Justices Find UIM Benefits Offset by All Recovered Damages
The Pennsylvania Supreme Court has ruled that recovery under an underinsured motorist insurance policy is offset by the amount of all damages paid to satisfy an underlying judgment.
In AAA Mid-Atlantic Insurance v. Ryan, the justices unanimously reversed a state Superior Court ruling that held that an insured who was injured by an underinsured motorist was entitled to UIM benefits on top of the damages recovered from all defendants pursuant to an arbitration award.
The Superior Court had found that insureds Mary Ryan and her husband, Edward J. Ryan, were entitled to UIM benefits following an accident between Mary Ryan and underinsured driver Charlotte Eckel, even though the Ryans had already recovered the full amount of damages awarded to them from both Eckel and the city of Philadelphia.
The court found that the "limit of liability" clause in the Ryans' UIM policy barring duplicate recoveries and requiring that UIM benefits be offset by the total amount of damages recovered from all tortfeasors went against the Motor Vehicle Financial Responsibility Law's public policy goal of protecting people injured by underinsured drivers.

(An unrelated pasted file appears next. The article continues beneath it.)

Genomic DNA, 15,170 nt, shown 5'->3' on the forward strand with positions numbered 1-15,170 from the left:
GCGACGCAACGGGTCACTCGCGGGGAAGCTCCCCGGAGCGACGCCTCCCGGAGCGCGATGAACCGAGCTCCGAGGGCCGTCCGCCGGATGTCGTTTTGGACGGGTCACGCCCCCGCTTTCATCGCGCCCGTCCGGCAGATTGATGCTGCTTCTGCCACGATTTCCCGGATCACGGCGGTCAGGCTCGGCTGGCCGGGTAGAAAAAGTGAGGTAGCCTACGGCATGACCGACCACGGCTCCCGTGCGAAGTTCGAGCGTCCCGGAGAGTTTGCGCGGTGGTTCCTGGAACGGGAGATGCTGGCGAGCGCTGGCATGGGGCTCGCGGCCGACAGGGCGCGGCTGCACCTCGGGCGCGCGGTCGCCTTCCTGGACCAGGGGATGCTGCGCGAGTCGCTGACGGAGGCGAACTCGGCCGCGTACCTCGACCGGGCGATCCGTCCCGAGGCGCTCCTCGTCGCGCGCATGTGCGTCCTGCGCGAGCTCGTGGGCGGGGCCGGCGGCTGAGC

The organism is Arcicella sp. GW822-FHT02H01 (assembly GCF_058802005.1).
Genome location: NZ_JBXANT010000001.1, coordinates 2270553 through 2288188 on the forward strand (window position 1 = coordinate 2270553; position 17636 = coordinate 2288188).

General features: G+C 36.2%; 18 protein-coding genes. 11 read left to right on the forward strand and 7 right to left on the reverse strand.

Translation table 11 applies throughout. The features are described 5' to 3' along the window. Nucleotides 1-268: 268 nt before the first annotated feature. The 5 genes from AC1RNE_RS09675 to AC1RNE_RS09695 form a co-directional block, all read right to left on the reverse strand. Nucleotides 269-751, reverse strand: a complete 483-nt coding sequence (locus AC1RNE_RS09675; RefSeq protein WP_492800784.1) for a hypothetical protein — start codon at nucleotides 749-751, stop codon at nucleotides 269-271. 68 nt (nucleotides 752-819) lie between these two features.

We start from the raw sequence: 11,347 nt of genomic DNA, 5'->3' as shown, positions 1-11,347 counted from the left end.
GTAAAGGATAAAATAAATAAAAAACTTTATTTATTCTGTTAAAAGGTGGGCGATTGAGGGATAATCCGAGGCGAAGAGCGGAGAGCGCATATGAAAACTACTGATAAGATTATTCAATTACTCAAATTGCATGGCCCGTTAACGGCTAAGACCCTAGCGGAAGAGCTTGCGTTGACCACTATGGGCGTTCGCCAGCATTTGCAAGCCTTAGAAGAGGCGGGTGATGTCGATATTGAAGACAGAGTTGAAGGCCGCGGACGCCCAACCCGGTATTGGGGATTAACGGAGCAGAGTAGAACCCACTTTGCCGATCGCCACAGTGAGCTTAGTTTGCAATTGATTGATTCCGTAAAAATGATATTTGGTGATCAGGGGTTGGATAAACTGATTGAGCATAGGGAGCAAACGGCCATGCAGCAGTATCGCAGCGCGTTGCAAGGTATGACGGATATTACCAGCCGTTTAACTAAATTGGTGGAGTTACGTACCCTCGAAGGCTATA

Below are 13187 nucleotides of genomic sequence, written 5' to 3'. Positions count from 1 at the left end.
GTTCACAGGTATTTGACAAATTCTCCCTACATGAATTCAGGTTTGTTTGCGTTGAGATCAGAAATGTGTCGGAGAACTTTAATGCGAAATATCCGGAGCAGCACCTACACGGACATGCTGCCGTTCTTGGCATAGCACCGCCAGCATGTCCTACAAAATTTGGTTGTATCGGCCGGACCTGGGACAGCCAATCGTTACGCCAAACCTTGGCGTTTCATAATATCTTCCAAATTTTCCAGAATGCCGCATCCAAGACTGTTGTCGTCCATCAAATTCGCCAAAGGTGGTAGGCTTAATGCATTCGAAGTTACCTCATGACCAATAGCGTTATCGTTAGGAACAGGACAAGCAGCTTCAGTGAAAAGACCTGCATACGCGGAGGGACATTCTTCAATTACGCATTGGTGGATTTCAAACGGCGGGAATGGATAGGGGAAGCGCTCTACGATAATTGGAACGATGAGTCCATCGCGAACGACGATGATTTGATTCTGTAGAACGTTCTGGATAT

But in a 13-page opinion issued Jan. 21, the high court, led by Justice Debra Todd, said it could "find no basis for that court's conclusion that the provisions of the policy conflict with the public policy embodied in the MVFRL by 'frustrat[ing] the MVFRL's interest' in protecting those injured by a tortfeasor who lacks adequate coverage."
"The Ryans were fully compensated for their injuries and received the entire amount of damages to which the arbitration panel held they were entitled from the city and Eckel," Todd said.
Todd was joined by Chief Justice Ronald D. Castille and Justices Thomas G. Saylor, Max Baer, J. Michael Eakin, Seamus P. McCaffery and Correale F. Stevens.
Following the motor vehicle accident in AAA, according to Todd, the Ryans filed separate suits in the Montgomery County Court of Common Pleas—one against Eckel and the other against the city of Philadelphia and the Pennsylvania Department of Transportation, alleging the highway was defectively designed, according to Todd.
The claim against PennDOT was dismissed by stipulation and the remaining claims against Eckel and the city were transferred to binding arbitration, Todd said.
Prior to arbitration, the Ryans settled with Eckel for the $25,000 limit of Eckel's motor vehicle liability insurance policy, according to Todd.
Later, following an arbitration hearing with the city as the only remaining defendant, the arbitrator found Eckel 50 percent negligent, Mary Ryan 35 percent negligent and the city 15 percent negligent, Todd said.
The arbitrator awarded the Ryans $500,000 in damages, less $175,000 for Mary Ryan's comparative negligence, leaving a net award of $325,000, according to Todd.
Under the doctrine of joint and several liability, the city paid the Ryans $300,000 and Eckel's insurer paid the remaining $25,000, Todd said.
While their suits against Eckel and the city were still pending, according to Todd, the Ryans filed a UIM claim with AAA, their motor vehicle insurer.